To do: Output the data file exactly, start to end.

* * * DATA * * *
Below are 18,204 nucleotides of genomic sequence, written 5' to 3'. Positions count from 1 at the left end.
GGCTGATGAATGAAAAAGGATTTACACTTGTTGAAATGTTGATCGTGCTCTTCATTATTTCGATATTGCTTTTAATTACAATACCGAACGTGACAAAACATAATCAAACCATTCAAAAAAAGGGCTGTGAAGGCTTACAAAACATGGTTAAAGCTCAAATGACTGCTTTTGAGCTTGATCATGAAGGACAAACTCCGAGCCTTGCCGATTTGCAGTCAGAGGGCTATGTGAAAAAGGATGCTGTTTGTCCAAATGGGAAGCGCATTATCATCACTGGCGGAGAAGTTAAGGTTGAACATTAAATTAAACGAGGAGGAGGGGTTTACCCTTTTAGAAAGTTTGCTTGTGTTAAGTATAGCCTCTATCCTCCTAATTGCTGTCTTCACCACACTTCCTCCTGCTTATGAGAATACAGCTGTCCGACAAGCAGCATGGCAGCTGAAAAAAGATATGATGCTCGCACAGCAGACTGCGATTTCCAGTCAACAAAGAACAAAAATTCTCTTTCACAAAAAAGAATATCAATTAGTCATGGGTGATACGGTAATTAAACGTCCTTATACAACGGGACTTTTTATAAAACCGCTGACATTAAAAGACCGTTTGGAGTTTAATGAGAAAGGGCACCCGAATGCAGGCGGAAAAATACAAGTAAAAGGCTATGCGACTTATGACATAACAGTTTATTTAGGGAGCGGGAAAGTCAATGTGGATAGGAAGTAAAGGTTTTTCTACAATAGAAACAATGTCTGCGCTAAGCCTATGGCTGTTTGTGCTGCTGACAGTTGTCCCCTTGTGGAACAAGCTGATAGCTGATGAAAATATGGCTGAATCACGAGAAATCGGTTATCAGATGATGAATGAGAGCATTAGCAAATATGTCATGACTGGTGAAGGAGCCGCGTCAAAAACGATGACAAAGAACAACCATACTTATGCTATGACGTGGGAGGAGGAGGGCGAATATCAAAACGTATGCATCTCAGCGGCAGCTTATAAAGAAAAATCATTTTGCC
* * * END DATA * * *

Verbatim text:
Below are 18,204 nucleotides of genomic sequence, written 5' to 3'. Positions count from 1 at the left end.
GGCTGATGAATGAAAAAGGATTTACACTTGTTGAAATGTTGATCGTGCTCTTCATTATTTCGATATTGCTTTTAATTACAATACCGAACGTGACAAAACATAATCAAACCATTCAAAAAAAGGGCTGTGAAGGCTTACAAAACATGGTTAAAGCTCAAATGACTGCTTTTGAGCTTGATCATGAAGGACAAACTCCGAGCCTTGCCGATTTGCAGTCAGAGGGCTATGTGAAAAAGGATGCTGTTTGTCCAAATGGGAAGCGCATTATCATCACTGGCGGAGAAGTTAAGGTTGAACATTAAATTAAACGAGGAGGAGGGGTTTACCCTTTTAGAAAGTTTGCTTGTGTTAAGTATAGCCTCTATCCTCCTAATTGCTGTCTTCACCACACTTCCTCCTGCTTATGAGAATACAGCTGTCCGACAAGCAGCATGGCAGCTGAAAAAAGATATGATGCTCGCACAGCAGACTGCGATTTCCAGTCAACAAAGAACAAAAATTCTCTTTCACAAAAAAGAATATCAATTAGTCATGGGTGATACGGTAATTAAACGTCCTTATACAACGGGACTTTTTATAAAACCGCTGACATTAAAAGACCGTTTGGAGTTTAATGAGAAAGGGCACCCGAATGCAGGCGGAAAAATACAAGTAAAAGGCTATGCGACTTATGACATAACAGTTTATTTAGGGAGCGGGAAAGTCAATGTGGATAGGAAGTAAAGGTTTTTCTACAATAGAAACAATGTCTGCGCTAAGCCTATGGCTGTTTGTGCTGCTGACAGTTGTCCCCTTGTGGAACAAGCTGATAGCTGATGAAAATATGGCTGAATCACGAGAAATCGGTTATCAGATGATGAATGAGAGCATTAGCAAATATGTCATGACTGGTGAAGGAGCCGCGTCAAAAACGATGACAAAGAACAACCATACTTATGCTATGACGTGGGAGGAGGAGGGCGAATATCAAAACGTATGCATCTCAGCGGCAGCTTATAAAGAAAAATCATTTTGCC